sufficient to recover in some cases nearly all the K added and in most cases more than what was added.
These results prove that K fixation and release can take place in these soils. The next step will be to assess the importance of this process under field conditions.
K Buffering
Results of the K-buffering analyses are shown in Figure 1. The Kbuffering power is related to the inverse of the slope of the isotherms. The soils that underwent smaller changes in delta K at a given K addition have higher K-buffering power. The relatively important difference between the slopes of the isotherms of Y-103A and Y-103B indicates that factors other than the level of exchangeable K need to be considered when the K status of these soils is evaluated.
The relationship between the NH4OAc-extractable K level and the K concentration of the soil solution is shown in Figure 2. The upper line corresponds to soils of low K-buffering power and the lower line to soils of higher K-buffering power. Each of the Yurimaguas soils falls into a different category. The figure indicates that any given level of NH4OAcextractable K level will be related to higher levels of K in the soil solution for soils of low K-buffering power. Therefore, the availability of exchangeable K will be greater in these soils (low CEC soils). Critical exchangeable K levels should then be different for soils of high and low Kbuffering power.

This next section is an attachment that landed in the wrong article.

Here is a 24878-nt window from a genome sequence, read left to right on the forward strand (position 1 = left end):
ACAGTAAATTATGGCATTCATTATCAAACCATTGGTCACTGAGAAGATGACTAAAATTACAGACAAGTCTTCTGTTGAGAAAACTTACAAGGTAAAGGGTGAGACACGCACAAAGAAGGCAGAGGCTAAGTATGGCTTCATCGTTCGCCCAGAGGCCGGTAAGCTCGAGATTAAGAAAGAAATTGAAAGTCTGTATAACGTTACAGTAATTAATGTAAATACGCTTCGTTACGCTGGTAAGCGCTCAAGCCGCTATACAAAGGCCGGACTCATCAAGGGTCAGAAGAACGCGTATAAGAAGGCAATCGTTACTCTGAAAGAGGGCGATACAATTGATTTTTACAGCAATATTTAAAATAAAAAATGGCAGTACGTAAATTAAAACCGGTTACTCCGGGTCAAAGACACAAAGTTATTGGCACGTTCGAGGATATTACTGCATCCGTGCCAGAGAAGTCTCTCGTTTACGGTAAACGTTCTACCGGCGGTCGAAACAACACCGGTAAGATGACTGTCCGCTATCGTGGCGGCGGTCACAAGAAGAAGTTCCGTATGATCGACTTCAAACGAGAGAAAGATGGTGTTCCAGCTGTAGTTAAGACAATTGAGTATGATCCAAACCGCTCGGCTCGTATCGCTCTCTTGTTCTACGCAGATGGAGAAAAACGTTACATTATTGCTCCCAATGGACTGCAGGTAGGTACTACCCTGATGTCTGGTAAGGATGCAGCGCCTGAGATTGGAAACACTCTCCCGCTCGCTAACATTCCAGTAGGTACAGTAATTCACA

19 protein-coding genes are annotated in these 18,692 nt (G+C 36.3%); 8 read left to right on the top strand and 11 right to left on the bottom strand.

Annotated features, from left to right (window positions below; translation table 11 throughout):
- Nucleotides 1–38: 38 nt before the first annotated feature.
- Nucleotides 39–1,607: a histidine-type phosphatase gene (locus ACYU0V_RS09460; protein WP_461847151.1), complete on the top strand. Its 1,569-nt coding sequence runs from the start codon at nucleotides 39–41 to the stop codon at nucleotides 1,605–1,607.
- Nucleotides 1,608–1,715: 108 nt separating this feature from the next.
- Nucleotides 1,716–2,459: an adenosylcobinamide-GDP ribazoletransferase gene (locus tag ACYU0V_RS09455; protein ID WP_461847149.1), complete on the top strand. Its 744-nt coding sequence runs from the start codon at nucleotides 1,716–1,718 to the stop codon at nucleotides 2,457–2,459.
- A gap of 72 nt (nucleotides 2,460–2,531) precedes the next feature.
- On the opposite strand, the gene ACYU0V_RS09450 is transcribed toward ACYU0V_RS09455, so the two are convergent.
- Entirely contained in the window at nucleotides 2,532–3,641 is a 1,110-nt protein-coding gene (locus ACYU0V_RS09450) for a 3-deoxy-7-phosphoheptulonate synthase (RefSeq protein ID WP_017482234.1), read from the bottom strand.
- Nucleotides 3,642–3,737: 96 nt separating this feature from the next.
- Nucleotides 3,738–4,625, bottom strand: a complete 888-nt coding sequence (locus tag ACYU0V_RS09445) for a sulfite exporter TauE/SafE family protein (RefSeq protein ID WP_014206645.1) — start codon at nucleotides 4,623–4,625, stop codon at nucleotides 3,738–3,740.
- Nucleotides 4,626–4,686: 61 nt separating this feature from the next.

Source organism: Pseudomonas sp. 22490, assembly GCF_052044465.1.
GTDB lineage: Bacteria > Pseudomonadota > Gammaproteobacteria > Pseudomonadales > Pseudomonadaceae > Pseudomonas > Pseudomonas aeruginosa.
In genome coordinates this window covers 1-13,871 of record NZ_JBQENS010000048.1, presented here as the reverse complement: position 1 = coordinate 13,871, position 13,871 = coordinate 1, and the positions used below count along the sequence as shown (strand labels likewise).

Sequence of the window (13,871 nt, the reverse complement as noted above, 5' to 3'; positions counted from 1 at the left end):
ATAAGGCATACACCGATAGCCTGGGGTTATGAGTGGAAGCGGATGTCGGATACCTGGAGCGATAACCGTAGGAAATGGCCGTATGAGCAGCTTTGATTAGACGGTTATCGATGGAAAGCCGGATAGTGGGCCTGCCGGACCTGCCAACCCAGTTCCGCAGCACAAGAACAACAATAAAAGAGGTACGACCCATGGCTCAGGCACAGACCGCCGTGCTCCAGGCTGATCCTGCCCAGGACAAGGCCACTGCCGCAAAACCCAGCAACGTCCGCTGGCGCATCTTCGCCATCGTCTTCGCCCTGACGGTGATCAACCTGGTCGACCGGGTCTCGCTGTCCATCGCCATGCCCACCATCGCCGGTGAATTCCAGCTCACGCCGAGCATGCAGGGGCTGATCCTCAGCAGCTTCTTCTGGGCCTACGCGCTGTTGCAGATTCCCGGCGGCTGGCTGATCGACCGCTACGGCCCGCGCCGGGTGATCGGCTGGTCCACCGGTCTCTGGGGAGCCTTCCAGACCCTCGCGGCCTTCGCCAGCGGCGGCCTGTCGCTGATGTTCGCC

The laboratory experiences described above are to be tested under field conditions at the Yurimaguas station on soils of high (Y-103C) and low (Y103D) K-buffering power. The effect of "small" amounts of 2:1 clay minerals in the fixation/release reactions will also be evaluated under field conditions (Y-103C, Y-103D).
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